The most efficient way to prepare the body physically and psychologically for performance is through supercompensation. Training uses energy that is derived from the food we eat. There needs to always be a balance between energy expenditure and energy intake through nutrition. This is softball supercompensation.
Training puts the body into an “unbalanced” state. Between training sessions, the body works to recover and return itself to a balanced state which is called homeostasis. The consumption of nutrients in the process is called compensation which can take several hours to complete. The amount of reserves in the body will have an effect on the speed of recovery.
Supercompensation is about manipulating the fatigue factor. An athlete that trains, experiences fatigue fairly quickly after the training event. During the recovery period, the athlete replenishes the glycogen through nutrition and the body is taken to a higher level of homeostasis than before the training occurred. This is the supercompensation state.
If training is not resumed during this state, the training effects will decline and homeostasis at the level of pre-training will result. If the athlete begins training before supercompensation occurs then de-training may result as a result of accumulated fatigue. Highly trained athletes have systems that can resist fatigue more effectively than less trained athletes therefore may not require the same amount of recovery time.
This is why it is critical to know the recovery times for the different energy systems and what the systems correlate with as far as training methods.
After training, the body’s biological base must be returned to homeostasis or “balance”. All nutrients must be replenished that were used during the training session. This time period is referred to as compensation. If the balance is not restored through rest and nutrition, it will result in performance deterioration rather than performance gains. The time required for this balance restoration depends on the level of intensity of training. Recovery is a slow process so if the training was at a high intensity level it will take longer to recover. During this recovery and recovery of glycogen stores in the muscles, if done correctly, the body will experience physiological gains known as super-compensation.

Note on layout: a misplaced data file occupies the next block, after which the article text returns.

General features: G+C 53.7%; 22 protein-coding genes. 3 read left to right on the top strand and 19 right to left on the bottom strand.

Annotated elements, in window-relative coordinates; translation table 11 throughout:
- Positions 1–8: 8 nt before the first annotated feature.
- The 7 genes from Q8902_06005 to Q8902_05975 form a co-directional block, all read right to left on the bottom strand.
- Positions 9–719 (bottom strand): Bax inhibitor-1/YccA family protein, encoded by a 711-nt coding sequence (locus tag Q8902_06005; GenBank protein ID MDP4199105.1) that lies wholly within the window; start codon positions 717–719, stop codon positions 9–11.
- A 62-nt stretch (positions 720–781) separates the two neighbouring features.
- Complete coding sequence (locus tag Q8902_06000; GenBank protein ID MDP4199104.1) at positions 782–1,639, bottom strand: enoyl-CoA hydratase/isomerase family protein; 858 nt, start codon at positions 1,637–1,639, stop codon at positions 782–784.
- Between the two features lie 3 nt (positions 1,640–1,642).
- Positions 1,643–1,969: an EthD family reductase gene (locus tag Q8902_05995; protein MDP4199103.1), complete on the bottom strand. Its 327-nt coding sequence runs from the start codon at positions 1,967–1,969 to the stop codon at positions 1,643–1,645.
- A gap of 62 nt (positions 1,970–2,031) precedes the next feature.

There are 4 phases to the super-compensation cycle:
- Fatigue which is felt after training
- The rest period (approximately 24-48 hours)
- The body is compensated fully or “rebounds” back to its homeostasis at which time adaptations occur from additional training
- If training does not occur during this optimal time period then the increase in adaptation will simply return to homeostasis or balance
Each time the athlete achieves super-compensation, their homeostasis is higher than the previous one which is how the athlete improves performance in the long term. The key to this increase is recovery rather than continuous increases in intensity without adequate recovery and regeneration.
Alternating the energy systems being trained will allow for less time between training sessions to ensure super-compensation occurs. The type of training will also effect the super – compensation cycle. For example if the aerobic system is being trained it can occur within 6-8 hours, while if the CNS is being trained then at least 24 hours is required. Alternating high and low intensity training is a good way to prevent over training and an actual decrease in training gains while facilitating super-compensation.
This will also all be effected depending on the training phase you are in within your yearly training plan.
After a period of inactivity due to retirement, injury or illness, end of a season or other factors, the body begins to lose the gains acquired during the season and during training. After 4-8 weeks of inactivity, an athlete can lose their fitness gains entirely.